Earlier this month we reported that Bunnings was a pretty decent place to pick up some technical kit (and one gaming computer). So we decided to put the sausage sanga house to the test: can we build a smart home using only the devices sold at Bunnings?
We use the kit available through the Bunnings online marketplace to build this smart home, but much (if not all) of it can be bought off the shelf.
Building a Bunnings Smart Home
For any smart home, you need the internet first. Does Bunnings sell the Internet? No, but he sells modems/routers. Assuming you already have Internet, but your modem/router is trash, you can get a new one from Bunnings.
In total, it has nine, and they are all TP-Link. The cheapest is the TP-Link Archer C20 Wi-Fi Router, which will set you back $59.95. This will be do the job, but not brilliantly. With the Archer C20 you will simultaneously get 300 Mbps at 2.4 GHz and 433 Mbps at 5 GHz for a total available bandwidth of 733 Mbps.
The most expensive is the TP-Link Cat6 4G+ Wireless Router. For $300 you’ll get 4G backup (most routers you get from your phone company now offer it) and the pitch is you can connect up to 64 devices.
If you need to extend your Wi-Fi range to connect smart home devices throughout your rooms, Bunnings also offers a set of extenders. The cheapest extender is the TP-Link 300Mbps Universal Wi-Fi Range Extender, for $33.71, and the most expensive is the Netgear AC1750 Mesh Wi-Fi Extender, at $128. In comparison, Amazon Eero Mesh Network Routers will cost you $439 each. You will get your money’s worth. But if you live in an apartment, you should be fine.
smart home hub
Now that the internet is sorted, you’re going to want a smart home hub. Bunnings, what did you get as a smart home hub?
Let’s start with shopping giant Amazon. For $37, you can get Amazon Alexa 3rd Gen and Echo Glacier 4th Gen for $57 to $79, depending on your preference. All of these Alexa-enabled hubs are capable of turning lights on/off, playing music, answering questions – everything Amazon has taught Alexa to do. But, there’s no control ‘hub’ element for these, so you’re limited to what your voice can do.
In the smart home hub space, however, Bunnings has even more Alexas. The Gen 2 Echo Show 5 will cost $77 and the Gen 2 Echo Show 8 will set you back $127. All of these let you select buttons on the screen and watch things like Amazon Prime and Netflix, control lights, power outlets, and more.
Google Assistant (that I personally prefer) are also available from Bunnings. The 2nd-gen Google Nest Hub will cost $97 (it’s not the one with sleep tracking), but you can also get the Google Nest Mini for $49 and the Google Nest Audio smart speaker for $124.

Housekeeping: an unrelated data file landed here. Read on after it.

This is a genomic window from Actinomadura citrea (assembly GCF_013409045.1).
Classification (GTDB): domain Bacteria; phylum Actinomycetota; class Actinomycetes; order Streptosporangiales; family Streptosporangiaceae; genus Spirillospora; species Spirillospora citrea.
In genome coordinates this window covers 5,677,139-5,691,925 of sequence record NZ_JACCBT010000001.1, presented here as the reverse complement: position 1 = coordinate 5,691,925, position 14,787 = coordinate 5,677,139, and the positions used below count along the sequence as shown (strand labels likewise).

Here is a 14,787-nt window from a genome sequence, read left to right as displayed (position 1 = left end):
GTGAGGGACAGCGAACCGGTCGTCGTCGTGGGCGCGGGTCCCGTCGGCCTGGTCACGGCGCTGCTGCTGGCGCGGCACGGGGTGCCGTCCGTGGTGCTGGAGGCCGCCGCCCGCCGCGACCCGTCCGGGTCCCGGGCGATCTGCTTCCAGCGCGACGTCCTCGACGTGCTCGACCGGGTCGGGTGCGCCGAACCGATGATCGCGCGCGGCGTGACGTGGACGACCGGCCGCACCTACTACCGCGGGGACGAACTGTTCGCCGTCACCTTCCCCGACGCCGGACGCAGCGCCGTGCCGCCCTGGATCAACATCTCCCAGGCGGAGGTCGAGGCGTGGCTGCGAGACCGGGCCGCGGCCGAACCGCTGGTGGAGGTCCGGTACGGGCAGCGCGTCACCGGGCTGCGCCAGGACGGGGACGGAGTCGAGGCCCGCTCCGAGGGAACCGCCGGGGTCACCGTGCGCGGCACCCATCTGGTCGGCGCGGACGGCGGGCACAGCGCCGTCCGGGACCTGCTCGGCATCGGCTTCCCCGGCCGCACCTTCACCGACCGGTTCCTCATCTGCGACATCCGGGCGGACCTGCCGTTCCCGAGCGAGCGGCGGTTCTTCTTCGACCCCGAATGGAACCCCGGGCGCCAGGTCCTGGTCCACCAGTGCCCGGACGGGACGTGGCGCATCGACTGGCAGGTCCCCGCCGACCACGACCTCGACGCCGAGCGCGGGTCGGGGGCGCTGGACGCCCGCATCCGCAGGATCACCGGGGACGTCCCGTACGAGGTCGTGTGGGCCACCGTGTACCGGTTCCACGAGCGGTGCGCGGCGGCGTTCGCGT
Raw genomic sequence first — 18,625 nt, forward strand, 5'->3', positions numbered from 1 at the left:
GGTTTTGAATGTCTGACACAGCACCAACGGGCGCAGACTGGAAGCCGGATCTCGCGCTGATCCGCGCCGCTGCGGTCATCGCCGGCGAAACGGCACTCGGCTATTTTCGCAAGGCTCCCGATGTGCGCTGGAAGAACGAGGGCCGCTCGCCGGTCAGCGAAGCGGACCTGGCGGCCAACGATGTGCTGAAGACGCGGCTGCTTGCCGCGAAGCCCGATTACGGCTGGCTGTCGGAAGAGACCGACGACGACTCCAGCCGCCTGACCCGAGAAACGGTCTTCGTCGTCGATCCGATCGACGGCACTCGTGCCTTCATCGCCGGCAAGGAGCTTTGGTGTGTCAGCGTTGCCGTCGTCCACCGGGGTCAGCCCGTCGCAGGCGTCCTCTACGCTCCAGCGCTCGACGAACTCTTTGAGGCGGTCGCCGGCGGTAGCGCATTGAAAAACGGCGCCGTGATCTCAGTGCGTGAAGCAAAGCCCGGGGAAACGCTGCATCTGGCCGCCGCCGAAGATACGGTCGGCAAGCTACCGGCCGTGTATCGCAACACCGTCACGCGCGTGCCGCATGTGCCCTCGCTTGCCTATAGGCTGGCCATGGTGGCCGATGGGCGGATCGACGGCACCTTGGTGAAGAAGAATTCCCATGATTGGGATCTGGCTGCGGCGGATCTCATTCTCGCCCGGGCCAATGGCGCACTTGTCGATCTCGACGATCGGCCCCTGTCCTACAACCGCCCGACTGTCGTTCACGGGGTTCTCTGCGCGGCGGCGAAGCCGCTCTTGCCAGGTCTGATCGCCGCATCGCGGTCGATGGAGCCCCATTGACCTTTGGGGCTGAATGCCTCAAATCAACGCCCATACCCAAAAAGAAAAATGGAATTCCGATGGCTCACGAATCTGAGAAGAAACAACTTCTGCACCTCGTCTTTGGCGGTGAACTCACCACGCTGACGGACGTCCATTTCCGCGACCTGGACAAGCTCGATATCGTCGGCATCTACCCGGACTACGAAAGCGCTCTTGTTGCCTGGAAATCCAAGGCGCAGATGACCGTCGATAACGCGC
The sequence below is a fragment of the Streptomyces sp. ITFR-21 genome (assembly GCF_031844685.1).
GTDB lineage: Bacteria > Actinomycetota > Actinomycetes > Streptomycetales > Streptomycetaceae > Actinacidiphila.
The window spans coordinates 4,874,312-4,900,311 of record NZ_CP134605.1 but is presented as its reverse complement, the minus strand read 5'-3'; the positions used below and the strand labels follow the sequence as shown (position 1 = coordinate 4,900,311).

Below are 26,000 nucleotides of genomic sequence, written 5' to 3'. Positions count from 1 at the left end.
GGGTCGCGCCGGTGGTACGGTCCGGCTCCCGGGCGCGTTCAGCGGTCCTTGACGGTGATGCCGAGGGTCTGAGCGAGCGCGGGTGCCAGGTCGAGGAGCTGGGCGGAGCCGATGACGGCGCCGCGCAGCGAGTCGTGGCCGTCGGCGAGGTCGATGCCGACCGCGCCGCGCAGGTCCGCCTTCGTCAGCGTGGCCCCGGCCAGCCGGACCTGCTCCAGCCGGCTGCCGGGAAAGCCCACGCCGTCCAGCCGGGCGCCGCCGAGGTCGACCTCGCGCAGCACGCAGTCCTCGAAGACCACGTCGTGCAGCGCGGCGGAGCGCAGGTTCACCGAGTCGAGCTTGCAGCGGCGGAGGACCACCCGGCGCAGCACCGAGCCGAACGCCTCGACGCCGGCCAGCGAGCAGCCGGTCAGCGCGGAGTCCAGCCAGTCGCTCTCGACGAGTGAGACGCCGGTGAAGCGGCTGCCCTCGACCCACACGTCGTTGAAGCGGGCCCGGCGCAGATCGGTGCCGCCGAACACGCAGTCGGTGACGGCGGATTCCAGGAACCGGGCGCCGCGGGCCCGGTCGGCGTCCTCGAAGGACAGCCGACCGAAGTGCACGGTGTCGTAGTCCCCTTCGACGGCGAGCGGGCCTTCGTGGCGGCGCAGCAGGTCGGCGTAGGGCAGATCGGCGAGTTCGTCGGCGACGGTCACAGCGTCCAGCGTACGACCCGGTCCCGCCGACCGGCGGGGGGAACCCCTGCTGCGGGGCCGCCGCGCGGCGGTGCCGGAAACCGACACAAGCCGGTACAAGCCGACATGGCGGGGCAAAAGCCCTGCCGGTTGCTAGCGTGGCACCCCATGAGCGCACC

You box use the physical screen on the Echo Show and Google Nest Hub, but you’ll get the Alexa app or Google Home app on your phone.
So a phone (a smart phone, of course) is an integral part of your smart home.
Phones and tablets
No, Bunnings does not sell smartphones. It does, however, have a super cute rotary phone for $99.95. But that won’t help us build a Bunnings smart home. It also doesn’t sell iPads or Android equivalents. So let’s assume that you already have at least one tablet or smartphone. The next thing we need are smart lights.
Under the “smart bulbs” heading, Bunnings has 60 of them, ranging from spotlights, to the standard bulb you’d use in your bedroom, to RGB strip lighting and Colored Nanoleaf globes. You’ll obviously pay more for a projector, but for the standard globes you’d place in your home, you’d expect to pay $11 to $35 for one (the latter giving you color options). You can also get fun stuff like Nanoleaf shapes.
Other clever stuff
This includes motion sensors for indoors or outdoors (which would alert you when motion is detected or you can even trigger a specific light to illuminate). The cheapest is $22.85 at Arlec. I’ve never used an Arlec kit before so can’t comment on the quality, but the Brilliant brand is available at Bunnings for $34.86 and Mirabella for $29.
Bunnings also sells Google Nest Smoke Detectors, which have a piercing alarm sound, but a soothing voice that lets you know an alarm is coming and it’s loud.
There are also a ton of security cameras, seriously, too many to list, and smart doorbells. If your device is not smart, like a bedside lamp, you can make it smart by connecting a smart plug between the outlet and your device.
Can you build a Bunnings smart home?
You can. But you have to buy your internet or your smartphone or your tablet somewhere else. And you probably already have them.
Who would have thought? The lowest prices really are just the beginning.
#build #entire #smart #home #Bunnings